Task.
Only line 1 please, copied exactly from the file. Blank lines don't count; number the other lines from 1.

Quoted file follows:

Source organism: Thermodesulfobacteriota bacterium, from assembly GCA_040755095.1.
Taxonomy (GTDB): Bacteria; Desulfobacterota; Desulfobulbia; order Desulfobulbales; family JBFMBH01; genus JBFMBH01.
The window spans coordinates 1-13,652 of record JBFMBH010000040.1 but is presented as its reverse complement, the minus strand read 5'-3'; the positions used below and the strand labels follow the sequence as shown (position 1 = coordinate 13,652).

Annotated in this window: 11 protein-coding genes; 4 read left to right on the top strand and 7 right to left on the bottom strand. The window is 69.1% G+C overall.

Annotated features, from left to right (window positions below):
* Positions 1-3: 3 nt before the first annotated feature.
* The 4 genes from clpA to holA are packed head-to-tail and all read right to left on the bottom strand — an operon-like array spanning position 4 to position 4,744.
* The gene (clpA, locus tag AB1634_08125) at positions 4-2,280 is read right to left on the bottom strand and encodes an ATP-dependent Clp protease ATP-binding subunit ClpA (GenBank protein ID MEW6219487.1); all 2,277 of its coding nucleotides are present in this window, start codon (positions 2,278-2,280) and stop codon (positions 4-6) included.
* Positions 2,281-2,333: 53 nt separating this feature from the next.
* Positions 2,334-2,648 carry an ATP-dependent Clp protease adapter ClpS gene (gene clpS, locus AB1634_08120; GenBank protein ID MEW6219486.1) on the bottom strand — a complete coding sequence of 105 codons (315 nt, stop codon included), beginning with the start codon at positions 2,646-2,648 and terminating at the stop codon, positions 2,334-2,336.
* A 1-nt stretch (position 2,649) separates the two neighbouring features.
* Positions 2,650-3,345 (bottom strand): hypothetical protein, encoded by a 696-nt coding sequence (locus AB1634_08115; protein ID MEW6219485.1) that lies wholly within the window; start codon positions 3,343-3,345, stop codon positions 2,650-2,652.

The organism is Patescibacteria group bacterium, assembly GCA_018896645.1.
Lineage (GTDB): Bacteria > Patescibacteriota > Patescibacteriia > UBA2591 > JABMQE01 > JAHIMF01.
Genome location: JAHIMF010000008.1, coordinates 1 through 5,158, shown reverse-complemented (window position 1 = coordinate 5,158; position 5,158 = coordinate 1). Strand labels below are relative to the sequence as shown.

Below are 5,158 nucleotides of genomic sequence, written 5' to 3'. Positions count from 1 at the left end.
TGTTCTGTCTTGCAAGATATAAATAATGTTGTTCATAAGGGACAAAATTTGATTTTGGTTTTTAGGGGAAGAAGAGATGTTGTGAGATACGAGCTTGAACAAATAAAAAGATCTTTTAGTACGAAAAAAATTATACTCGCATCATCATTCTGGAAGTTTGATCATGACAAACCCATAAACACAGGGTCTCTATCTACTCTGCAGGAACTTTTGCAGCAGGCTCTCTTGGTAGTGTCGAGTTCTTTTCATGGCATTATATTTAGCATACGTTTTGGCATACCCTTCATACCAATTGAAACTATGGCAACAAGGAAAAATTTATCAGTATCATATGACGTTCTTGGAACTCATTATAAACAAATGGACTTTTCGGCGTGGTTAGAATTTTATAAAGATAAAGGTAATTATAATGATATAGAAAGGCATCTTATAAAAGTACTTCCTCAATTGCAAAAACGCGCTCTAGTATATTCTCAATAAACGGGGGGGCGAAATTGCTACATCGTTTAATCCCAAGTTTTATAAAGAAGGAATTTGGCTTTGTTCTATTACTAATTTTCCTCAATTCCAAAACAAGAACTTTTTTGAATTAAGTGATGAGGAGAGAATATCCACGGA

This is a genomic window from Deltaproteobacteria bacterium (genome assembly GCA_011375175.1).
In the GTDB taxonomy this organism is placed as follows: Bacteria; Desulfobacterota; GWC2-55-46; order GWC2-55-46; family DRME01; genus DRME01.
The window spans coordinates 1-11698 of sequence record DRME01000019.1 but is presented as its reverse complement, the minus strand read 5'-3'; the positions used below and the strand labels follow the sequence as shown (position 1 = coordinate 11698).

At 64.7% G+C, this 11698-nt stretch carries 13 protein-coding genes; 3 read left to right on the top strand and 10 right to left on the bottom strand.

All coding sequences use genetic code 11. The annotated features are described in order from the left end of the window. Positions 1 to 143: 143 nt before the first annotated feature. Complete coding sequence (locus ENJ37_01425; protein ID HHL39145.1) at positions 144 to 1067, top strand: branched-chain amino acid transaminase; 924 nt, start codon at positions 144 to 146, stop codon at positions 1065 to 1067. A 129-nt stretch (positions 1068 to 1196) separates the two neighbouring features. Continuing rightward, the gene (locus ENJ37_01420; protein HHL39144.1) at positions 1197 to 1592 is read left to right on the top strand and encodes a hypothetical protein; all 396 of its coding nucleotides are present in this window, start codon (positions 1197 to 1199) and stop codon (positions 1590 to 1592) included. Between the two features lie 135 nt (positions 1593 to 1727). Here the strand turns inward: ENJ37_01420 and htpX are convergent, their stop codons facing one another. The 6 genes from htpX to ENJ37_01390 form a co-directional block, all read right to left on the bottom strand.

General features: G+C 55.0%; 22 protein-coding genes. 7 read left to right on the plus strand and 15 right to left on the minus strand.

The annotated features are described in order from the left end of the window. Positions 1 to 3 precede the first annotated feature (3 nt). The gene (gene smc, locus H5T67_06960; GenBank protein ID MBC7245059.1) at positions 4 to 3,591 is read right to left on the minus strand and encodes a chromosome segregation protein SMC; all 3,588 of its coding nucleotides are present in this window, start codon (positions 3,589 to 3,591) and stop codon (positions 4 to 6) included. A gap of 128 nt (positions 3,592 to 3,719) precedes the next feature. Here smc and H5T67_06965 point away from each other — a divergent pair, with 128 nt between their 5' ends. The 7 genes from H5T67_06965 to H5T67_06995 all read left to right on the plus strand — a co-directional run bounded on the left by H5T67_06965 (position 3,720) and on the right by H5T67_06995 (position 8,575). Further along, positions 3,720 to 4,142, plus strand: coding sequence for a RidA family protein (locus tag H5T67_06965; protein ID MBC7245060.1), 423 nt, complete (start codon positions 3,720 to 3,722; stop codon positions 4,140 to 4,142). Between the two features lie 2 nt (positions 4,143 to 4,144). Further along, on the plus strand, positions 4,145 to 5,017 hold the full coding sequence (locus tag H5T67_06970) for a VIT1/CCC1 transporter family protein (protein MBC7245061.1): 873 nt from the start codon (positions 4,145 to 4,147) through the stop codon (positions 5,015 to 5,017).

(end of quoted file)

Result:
Source organism: Thermodesulfobacteriota bacterium, from assembly GCA_040755095.1.